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Although no one knows how the war in Lebanon might end, one thing is already clear: Anything short of victory could endanger Hizbullah's very existence as a major player in the country. To be sure, victory is often in the eye of the beholder, or rather on the tongues of those who claim it.
A UN-sponsored cease-fire that allows Hizbullah to maintain part of its military wherewithal while forcing Israel to release the prisoners Hassan Nasrallah wants freed would be sufficient for the sheikh to claim victory. In fact Hizbullah, in line with Iranian and Syrian propaganda, is already preparing the ground for claiming victory on the basis of the fact that it has managed to fight Israel longer than major Arab armies in four previous wars.
The state-controlled media in Teheran and Damascus have highlighted claims by several Western newspapers and magazines, including The Independent and Newsweek, that Hizbullah has already won the war.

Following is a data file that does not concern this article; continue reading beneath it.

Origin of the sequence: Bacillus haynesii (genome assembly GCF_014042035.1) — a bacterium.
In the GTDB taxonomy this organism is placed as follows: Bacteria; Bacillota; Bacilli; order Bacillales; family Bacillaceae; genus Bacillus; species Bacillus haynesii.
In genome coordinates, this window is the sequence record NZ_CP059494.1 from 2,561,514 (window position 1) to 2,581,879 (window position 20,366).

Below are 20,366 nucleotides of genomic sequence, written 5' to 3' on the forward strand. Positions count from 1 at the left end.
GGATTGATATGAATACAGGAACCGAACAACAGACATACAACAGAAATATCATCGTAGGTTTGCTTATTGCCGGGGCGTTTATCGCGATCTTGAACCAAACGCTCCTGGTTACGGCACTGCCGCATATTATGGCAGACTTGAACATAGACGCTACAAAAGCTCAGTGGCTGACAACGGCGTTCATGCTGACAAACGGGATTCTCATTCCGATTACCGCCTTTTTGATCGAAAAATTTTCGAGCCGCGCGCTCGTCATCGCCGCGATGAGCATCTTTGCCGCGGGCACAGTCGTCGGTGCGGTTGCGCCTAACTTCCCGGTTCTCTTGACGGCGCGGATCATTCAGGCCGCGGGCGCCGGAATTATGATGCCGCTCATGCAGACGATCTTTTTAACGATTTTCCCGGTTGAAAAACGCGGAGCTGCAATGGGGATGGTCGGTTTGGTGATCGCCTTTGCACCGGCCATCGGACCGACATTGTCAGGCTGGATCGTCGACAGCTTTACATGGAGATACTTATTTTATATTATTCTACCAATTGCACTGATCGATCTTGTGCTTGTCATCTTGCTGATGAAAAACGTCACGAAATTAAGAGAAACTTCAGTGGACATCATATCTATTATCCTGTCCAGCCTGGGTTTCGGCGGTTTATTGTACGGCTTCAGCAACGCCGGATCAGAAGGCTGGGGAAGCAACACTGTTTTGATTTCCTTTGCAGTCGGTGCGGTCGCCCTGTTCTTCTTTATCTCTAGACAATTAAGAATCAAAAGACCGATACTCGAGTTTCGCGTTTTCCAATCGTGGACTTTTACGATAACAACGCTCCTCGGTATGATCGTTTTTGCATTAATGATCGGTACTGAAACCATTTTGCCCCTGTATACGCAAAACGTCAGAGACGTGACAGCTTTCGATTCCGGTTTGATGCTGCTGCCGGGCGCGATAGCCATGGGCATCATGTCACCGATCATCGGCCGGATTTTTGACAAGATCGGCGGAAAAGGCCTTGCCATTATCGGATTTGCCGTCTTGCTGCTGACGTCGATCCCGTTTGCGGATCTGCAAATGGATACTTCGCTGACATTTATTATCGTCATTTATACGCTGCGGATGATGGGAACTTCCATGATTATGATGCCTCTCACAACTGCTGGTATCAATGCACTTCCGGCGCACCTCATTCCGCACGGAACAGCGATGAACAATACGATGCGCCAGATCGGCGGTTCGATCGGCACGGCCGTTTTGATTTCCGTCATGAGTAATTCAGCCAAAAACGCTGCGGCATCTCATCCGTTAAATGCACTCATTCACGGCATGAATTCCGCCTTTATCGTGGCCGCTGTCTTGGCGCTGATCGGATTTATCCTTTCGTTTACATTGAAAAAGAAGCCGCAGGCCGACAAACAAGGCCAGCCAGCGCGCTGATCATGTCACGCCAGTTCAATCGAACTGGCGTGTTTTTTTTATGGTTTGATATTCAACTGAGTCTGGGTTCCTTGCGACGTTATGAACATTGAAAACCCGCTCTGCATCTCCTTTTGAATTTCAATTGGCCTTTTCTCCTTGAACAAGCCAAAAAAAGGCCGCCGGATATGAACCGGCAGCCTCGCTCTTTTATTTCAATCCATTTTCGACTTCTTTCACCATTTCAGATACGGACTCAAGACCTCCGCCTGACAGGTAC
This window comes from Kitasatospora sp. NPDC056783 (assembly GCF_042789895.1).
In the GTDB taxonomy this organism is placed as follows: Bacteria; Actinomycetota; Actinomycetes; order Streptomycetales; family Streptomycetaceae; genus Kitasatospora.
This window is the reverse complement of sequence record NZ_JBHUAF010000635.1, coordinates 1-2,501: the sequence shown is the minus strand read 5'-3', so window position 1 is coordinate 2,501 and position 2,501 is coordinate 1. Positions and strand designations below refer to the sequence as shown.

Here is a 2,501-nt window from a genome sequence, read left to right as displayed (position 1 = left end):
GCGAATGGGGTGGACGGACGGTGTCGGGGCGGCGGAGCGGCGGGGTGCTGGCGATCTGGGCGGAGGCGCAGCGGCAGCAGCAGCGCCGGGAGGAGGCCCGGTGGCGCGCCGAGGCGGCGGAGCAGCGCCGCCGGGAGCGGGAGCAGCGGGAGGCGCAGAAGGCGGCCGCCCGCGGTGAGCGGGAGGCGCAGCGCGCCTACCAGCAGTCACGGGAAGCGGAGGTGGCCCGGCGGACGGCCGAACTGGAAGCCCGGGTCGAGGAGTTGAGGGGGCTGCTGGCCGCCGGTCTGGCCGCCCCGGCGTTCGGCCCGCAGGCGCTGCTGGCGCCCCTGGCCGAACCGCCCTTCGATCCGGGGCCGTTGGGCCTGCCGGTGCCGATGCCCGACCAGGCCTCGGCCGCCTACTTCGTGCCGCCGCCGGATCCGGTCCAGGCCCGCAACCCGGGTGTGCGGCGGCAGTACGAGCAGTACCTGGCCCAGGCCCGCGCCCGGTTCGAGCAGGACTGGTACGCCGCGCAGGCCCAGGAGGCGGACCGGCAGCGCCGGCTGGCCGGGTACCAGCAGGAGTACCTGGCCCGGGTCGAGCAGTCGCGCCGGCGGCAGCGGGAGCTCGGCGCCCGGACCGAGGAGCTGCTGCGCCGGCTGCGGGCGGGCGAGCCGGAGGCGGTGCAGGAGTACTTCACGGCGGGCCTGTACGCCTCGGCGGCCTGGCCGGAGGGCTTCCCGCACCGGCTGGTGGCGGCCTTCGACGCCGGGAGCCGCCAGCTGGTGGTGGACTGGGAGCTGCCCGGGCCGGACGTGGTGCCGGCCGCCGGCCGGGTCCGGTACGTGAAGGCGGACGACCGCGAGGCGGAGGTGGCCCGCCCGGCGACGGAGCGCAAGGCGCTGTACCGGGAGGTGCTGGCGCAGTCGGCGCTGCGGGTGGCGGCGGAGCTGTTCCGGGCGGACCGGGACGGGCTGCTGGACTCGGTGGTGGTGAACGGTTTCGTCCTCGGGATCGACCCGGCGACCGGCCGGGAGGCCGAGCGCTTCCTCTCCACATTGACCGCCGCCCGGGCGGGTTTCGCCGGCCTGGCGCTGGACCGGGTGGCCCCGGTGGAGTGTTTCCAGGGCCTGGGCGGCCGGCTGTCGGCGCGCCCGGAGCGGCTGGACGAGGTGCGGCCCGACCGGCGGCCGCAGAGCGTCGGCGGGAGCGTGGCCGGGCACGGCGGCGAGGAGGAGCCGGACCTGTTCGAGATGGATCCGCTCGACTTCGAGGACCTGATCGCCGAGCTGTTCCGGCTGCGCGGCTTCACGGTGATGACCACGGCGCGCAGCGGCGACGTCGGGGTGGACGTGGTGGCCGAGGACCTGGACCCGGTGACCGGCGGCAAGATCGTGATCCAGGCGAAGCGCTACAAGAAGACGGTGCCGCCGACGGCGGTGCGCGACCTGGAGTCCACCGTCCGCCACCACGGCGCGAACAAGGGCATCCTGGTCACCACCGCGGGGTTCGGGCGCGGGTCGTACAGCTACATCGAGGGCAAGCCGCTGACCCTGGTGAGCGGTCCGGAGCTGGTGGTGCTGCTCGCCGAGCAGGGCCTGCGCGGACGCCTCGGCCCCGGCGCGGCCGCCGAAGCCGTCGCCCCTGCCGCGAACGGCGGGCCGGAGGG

TO PERSUADE other Lebanese communities and factions to endorse his gestating victory claim, Nasrallah has provided a curious analysis. In a television appearance last week he said that in case of victory Hizbullah would not use its power against political rivals in Lebanon. The message is: Help me claim victory, and I will let you live!
On the other hand, a clearly defeated Hizbullah might try to cover its humiliation by plunging Lebanon into a new civil war.
Would such a stratagem be sufficient to guard Nasrallah against the consequences of his decision to trigger the war? No.
Nasrallah has been described by his mentor, Iran's "Supreme Guide" Ali Khamenei, as "the beloved of masses all over the world." But the truth is Nasrallah's leadership was questioned within Hizbullah even before the war began.